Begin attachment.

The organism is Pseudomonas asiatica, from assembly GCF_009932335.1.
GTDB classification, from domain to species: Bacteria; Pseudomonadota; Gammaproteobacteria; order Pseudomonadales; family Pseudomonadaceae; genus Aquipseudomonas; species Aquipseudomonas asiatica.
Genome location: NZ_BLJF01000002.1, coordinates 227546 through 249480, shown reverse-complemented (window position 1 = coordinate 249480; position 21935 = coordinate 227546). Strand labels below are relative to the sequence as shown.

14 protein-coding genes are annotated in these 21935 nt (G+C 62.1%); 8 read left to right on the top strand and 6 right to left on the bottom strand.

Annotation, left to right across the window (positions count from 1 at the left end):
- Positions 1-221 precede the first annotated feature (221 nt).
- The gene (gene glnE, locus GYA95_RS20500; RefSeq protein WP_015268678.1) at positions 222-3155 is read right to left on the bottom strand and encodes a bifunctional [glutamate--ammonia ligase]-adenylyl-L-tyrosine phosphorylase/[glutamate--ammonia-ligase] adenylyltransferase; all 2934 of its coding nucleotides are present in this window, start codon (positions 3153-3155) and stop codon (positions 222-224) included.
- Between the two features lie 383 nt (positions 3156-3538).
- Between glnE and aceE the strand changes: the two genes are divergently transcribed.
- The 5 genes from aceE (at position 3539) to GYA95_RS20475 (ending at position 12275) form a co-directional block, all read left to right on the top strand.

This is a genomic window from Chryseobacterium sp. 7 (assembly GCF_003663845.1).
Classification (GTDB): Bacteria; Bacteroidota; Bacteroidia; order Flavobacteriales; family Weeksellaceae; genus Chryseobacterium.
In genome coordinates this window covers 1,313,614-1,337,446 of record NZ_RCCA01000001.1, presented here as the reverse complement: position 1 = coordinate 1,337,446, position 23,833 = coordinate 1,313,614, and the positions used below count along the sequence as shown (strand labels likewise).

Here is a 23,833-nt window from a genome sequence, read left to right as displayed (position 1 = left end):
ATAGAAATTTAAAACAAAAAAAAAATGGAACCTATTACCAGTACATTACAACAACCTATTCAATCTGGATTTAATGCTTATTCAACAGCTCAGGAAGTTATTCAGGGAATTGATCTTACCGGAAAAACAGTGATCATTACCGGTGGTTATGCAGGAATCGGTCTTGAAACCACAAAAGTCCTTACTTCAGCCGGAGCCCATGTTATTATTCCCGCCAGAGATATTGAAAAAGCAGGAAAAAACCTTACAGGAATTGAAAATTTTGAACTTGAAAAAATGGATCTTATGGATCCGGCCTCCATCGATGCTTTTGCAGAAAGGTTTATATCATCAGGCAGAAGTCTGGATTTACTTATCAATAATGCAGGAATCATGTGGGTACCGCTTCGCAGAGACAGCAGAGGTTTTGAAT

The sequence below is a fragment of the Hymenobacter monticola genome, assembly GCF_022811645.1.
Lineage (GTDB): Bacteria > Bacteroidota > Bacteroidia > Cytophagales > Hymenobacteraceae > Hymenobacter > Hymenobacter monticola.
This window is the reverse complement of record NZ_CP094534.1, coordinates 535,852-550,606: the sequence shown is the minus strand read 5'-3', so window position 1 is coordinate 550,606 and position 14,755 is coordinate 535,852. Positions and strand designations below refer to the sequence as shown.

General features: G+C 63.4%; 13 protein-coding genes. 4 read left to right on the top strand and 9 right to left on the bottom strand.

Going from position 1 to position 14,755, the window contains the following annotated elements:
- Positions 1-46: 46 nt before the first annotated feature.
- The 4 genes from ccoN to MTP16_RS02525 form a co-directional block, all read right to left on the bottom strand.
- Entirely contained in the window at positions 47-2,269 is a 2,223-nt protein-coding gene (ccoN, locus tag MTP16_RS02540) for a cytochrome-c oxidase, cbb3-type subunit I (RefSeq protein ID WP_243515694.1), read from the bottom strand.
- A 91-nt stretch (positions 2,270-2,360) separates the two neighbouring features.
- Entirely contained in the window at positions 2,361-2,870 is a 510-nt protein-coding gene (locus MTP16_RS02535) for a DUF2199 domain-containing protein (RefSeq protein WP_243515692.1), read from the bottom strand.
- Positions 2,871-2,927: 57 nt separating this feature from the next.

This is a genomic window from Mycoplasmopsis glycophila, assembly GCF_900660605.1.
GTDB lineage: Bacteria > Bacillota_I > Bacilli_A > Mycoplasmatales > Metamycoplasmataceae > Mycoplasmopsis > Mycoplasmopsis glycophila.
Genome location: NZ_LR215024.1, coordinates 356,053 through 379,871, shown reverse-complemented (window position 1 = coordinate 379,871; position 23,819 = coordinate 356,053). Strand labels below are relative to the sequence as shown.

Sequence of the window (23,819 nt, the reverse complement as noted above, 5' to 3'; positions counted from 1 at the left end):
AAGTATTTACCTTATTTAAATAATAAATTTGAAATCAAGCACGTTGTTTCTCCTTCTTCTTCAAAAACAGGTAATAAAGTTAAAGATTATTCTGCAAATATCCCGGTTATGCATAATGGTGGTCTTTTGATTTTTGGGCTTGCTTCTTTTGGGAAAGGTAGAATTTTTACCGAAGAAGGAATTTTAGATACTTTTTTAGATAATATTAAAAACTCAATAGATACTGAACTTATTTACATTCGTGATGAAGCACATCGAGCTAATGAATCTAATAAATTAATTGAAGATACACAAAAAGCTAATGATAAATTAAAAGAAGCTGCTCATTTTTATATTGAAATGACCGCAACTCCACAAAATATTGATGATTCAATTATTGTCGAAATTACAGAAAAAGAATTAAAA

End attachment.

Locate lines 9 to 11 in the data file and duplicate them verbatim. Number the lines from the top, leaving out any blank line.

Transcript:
- Between glnE and aceE the strand changes: the two genes are divergently transcribed.
- The 5 genes from aceE (at position 3539) to GYA95_RS20475 (ending at position 12275) form a co-directional block, all read left to right on the top strand.

This is a genomic window from Chryseobacterium sp. 7 (assembly GCF_003663845.1).